Short Stories & Essays


The first time I left for Florida was on a January morning in 1952 when I was six years old. My grandparents Invited me to drive south with them in their new hunter green  Cadillac, the early ‘SOs bulbous version with pokey little fins. They spent half the year up  North, next door to us on Bernice Road in Lansing, and the other half down inBradenton near Anna Maria Island. Out of the dozen or so grand children, It was my turn that year to go with them to Florida.

That morning, dressed up in a new, maroon coat with a fur collar, direct from Uttle Bramson’s in Chicago, …


~Red Rock Review, Spring, 2016

How I Went to Prison

My first classroom—before I went to prison—was in an old convent. I couldn’t figure out which  room it had been. It was non-descript with windows on one side that faced the parking lot. During breaks from teaching English, I often sat on the porch with Andi, the art teacher. I was immensely happy to visit with her randomly to gossip about surviving the teaching life at St. Malachy’s Catholic School. Sometimes I felt we were holding on to the same life line while we drowned in the rules and rituals: wearing pantyhose (no open-toes), even when it was 95; monitoring the jigglers at morning mass; decorating the classroom for parent-teacher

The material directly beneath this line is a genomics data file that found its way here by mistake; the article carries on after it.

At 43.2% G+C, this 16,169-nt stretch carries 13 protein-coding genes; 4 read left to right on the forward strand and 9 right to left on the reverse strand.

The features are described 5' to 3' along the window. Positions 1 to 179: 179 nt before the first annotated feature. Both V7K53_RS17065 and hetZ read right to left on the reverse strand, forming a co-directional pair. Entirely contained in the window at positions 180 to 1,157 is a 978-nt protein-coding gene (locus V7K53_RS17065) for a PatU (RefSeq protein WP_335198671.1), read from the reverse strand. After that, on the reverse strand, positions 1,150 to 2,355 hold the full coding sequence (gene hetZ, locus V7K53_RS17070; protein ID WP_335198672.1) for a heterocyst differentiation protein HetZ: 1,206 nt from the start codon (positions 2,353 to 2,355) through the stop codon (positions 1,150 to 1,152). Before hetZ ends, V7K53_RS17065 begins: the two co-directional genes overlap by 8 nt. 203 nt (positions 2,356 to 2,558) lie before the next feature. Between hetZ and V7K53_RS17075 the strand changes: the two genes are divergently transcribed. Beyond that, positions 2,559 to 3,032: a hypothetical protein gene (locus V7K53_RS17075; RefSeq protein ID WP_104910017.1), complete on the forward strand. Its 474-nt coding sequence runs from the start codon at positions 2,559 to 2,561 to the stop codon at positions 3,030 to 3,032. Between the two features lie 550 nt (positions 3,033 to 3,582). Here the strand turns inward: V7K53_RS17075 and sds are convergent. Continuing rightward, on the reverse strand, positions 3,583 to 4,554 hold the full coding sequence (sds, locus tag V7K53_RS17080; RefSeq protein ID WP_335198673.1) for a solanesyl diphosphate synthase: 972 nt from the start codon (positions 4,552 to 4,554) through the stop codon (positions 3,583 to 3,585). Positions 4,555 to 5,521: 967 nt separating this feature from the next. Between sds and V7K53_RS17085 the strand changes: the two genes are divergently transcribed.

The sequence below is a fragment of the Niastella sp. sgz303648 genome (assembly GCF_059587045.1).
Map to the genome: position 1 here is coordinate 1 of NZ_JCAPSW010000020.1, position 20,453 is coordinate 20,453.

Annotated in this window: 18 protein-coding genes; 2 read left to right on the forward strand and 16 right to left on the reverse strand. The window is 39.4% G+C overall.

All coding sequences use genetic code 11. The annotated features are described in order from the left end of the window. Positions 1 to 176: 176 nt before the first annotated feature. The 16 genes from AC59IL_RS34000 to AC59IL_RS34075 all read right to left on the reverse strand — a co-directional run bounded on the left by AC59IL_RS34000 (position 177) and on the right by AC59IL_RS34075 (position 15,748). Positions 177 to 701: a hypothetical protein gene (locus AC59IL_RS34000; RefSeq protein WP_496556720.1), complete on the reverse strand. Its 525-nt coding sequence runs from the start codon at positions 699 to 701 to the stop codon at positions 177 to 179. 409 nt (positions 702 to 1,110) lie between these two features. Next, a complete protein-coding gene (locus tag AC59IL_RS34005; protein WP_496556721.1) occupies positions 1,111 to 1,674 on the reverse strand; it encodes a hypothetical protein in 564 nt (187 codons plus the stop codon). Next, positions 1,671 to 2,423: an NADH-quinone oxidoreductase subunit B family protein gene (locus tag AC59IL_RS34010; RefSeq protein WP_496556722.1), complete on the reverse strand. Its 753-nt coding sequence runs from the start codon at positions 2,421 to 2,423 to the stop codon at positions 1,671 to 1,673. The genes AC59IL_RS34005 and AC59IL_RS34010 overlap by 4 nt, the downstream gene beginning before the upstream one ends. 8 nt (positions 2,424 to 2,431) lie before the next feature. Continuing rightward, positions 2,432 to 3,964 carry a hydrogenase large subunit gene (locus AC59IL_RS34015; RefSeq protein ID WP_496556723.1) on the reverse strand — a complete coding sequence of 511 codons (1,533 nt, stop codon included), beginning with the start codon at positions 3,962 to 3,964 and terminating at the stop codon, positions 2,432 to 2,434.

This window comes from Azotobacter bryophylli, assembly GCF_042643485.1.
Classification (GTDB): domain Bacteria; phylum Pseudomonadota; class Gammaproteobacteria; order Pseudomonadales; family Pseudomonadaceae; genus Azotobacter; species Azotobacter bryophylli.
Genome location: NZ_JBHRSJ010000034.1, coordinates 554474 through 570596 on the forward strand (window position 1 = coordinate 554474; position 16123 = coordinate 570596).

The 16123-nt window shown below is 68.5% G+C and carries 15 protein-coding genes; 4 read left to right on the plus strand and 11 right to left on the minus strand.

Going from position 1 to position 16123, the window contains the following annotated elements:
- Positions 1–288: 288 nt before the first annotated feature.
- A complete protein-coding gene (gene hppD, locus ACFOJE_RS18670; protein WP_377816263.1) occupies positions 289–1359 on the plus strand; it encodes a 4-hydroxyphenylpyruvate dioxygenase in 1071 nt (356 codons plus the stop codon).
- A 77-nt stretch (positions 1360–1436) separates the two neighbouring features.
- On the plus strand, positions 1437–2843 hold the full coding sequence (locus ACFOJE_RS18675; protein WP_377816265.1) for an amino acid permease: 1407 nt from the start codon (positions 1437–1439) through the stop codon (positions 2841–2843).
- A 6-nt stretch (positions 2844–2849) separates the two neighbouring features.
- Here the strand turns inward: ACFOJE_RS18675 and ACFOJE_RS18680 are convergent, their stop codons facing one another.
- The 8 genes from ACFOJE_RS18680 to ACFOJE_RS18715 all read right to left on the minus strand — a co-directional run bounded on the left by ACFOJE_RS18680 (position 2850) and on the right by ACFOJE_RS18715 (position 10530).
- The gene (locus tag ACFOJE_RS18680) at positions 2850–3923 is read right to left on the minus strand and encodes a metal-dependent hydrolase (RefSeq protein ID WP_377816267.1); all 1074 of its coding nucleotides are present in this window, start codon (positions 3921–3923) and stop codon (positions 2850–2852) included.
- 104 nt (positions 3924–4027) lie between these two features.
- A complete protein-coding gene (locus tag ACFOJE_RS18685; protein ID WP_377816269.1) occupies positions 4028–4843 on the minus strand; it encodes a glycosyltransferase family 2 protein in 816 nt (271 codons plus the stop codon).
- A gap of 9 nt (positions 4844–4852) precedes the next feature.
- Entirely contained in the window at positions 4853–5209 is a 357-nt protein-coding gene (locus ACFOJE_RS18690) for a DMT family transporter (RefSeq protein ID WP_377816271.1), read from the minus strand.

~Skirt!Magazine, September 2015

Fat Peanut

Ann raked through the dresses on sale. A blue dress with a chain link pattern. A
Pucci. Pucci’s back.
Most of the good stuff was gone. She remembered when this shop was a wood hut where the islanders—the real islanders—bought cheap beer, cigarettes and salami. Now Pine Avenue was turquoise and pink, with a designer donut shop and shop after shop of this stuff. Her hand dropped down the polyester sleeve of a yellow and pink top with swirls from neck to hem. My sister could carry this one off. I couldn’t. …


~Toasted Cheese Literary Journal, June, 2015